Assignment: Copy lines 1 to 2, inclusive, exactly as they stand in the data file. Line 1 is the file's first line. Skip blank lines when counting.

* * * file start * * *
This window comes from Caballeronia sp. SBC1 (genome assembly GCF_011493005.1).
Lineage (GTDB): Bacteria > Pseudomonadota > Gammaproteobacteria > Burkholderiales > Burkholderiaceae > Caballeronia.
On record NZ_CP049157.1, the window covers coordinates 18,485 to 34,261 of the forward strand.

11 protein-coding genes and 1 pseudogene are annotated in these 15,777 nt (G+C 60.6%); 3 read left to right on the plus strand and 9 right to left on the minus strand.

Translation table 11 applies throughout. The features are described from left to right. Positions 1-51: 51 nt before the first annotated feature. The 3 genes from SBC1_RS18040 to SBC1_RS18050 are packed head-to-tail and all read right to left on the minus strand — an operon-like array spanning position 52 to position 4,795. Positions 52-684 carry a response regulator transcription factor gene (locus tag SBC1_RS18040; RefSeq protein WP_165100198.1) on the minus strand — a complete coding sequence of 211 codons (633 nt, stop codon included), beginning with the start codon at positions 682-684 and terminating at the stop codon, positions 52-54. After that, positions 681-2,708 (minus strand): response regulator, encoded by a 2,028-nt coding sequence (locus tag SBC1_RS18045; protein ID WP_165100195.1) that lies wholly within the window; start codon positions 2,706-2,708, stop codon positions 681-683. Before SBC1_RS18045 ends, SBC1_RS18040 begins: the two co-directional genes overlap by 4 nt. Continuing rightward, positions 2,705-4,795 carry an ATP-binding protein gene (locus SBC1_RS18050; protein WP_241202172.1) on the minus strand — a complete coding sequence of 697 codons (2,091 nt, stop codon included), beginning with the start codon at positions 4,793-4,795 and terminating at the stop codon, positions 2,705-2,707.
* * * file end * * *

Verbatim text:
This window comes from Caballeronia sp. SBC1 (genome assembly GCF_011493005.1).
Lineage (GTDB): Bacteria > Pseudomonadota > Gammaproteobacteria > Burkholderiales > Burkholderiaceae > Caballeronia.